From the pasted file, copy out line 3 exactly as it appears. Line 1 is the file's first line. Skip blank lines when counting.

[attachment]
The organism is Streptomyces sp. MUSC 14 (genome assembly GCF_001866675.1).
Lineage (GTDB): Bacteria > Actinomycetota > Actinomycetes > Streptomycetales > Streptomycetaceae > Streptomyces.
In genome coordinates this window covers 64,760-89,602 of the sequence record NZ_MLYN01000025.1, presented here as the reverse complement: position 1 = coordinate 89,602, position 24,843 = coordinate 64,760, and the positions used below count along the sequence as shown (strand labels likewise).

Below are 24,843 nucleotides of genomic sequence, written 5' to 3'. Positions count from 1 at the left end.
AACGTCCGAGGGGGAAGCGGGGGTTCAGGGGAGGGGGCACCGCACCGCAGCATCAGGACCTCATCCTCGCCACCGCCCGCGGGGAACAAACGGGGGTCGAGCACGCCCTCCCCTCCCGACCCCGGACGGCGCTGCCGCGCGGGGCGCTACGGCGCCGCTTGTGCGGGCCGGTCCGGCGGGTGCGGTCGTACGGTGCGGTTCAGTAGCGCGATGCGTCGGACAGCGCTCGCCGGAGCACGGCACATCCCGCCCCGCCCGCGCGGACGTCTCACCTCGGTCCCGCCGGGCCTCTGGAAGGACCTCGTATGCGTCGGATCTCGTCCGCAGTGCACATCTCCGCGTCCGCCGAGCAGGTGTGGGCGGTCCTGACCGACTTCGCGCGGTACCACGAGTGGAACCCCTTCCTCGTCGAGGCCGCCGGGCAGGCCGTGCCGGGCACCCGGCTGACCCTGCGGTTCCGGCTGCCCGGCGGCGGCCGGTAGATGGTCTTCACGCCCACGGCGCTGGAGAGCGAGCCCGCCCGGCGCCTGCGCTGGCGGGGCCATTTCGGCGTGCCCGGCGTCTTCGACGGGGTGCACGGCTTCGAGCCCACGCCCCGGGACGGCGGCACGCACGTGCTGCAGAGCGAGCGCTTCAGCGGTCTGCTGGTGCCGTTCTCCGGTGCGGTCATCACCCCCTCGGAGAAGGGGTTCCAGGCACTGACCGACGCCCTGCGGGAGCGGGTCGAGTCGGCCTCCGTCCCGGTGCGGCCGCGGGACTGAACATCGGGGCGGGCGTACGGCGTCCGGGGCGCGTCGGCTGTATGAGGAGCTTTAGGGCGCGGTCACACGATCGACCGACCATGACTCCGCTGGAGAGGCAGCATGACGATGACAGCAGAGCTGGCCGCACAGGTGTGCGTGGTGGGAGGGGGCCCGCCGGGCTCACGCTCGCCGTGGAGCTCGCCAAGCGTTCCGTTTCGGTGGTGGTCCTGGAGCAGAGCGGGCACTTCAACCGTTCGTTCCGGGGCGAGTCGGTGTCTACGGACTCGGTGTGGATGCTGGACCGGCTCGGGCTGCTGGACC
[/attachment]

In genome coordinates this window covers 64,760-89,602 of the sequence record NZ_MLYN01000025.1, presented here as the reverse complement: position 1 = coordinate 89,602, position 24,843 = coordinate 64,760, and the positions used below count along the sequence as shown (strand labels likewise).